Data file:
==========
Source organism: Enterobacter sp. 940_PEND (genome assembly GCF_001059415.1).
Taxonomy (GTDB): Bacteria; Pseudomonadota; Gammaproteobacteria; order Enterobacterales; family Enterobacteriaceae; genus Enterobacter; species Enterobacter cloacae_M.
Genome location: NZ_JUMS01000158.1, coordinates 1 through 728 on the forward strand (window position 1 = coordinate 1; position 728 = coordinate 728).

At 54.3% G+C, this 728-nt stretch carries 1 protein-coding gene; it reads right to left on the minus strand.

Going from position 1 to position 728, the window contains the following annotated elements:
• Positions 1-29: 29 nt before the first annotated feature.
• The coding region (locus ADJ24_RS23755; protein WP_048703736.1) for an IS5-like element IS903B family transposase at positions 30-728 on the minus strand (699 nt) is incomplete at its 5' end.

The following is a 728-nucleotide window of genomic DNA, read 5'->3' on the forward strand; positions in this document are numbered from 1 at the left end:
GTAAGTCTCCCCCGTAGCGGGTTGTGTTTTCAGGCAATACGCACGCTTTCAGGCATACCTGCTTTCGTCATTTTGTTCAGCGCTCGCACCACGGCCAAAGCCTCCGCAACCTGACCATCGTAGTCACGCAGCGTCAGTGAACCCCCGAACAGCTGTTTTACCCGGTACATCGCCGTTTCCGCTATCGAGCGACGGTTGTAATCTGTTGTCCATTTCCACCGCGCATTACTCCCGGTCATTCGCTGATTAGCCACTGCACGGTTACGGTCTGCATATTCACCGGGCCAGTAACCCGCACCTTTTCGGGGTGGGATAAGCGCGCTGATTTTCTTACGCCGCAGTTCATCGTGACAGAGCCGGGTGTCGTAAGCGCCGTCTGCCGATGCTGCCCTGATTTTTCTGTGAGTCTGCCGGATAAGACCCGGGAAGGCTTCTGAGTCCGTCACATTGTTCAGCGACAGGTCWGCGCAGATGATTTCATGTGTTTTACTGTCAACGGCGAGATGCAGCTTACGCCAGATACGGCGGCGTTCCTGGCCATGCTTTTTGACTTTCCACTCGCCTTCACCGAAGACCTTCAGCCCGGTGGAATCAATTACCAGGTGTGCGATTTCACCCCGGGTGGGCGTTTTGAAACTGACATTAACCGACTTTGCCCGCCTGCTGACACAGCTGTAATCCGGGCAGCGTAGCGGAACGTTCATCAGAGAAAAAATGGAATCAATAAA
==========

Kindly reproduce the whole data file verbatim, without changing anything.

Source organism: Enterobacter sp. 940_PEND (genome assembly GCF_001059415.1).
Taxonomy (GTDB): Bacteria; Pseudomonadota; Gammaproteobacteria; order Enterobacterales; family Enterobacteriaceae; genus Enterobacter; species Enterobacter cloacae_M.
Genome location: NZ_JUMS01000158.1, coordinates 1 through 728 on the forward strand (window position 1 = coordinate 1; position 728 = coordinate 728).

At 54.3% G+C, this 728-nt stretch carries 1 protein-coding gene; it reads right to left on the minus strand.

Going from position 1 to position 728, the window contains the following annotated elements:
• Positions 1-29: 29 nt before the first annotated feature.
• The coding region (locus ADJ24_RS23755; protein WP_048703736.1) for an IS5-like element IS903B family transposase at positions 30-728 on the minus strand (699 nt) is incomplete at its 5' end.

The following is a 728-nucleotide window of genomic DNA, read 5'->3' on the forward strand; positions in this document are numbered from 1 at the left end:
GTAAGTCTCCCCCGTAGCGGGTTGTGTTTTCAGGCAATACGCACGCTTTCAGGCATACCTGCTTTCGTCATTTTGTTCAGCGCTCGCACCACGGCCAAAGCCTCCGCAACCTGACCATCGTAGTCACGCAGCGTCAGTGAACCCCCGAACAGCTGTTTTACCCGGTACATCGCCGTTTCCGCTATCGAGCGACGGTTGTAATCTGTTGTCCATTTCCACCGCGCATTACTCCCGGTCATTCGCTGATTAGCCACTGCACGGTTACGGTCTGCATATTCACCGGGCCAGTAACCCGCACCTTTTCGGGGTGGGATAAGCGCGCTGATTTTCTTACGCCGCAGTTCATCGTGACAGAGCCGGGTGTCGTAAGCGCCGTCTGCCGATGCTGCCCTGATTTTTCTGTGAGTCTGCCGGATAAGACCCGGGAAGGCTTCTGAGTCCGTCACATTGTTCAGCGACAGGTCWGCGCAGATGATTTCATGTGTTTTACTGTCAACGGCGAGATGCAGCTTACGCCAGATACGGCGGCGTTCCTGGCCATGCTTTTTGACTTTCCACTCGCCTTCACCGAAGACCTTCAGCCCGGTGGAATCAATTACCAGGTGTGCGATTTCACCCCGGGTGGGCGTTTTGAAACTGACATTAACCGACTTTGCCCGCCTGCTGACACAGCTGTAATCCGGGCAGCGTAGCGGAACGTTCATCAGAGAAAAAATGGAATCAATAAA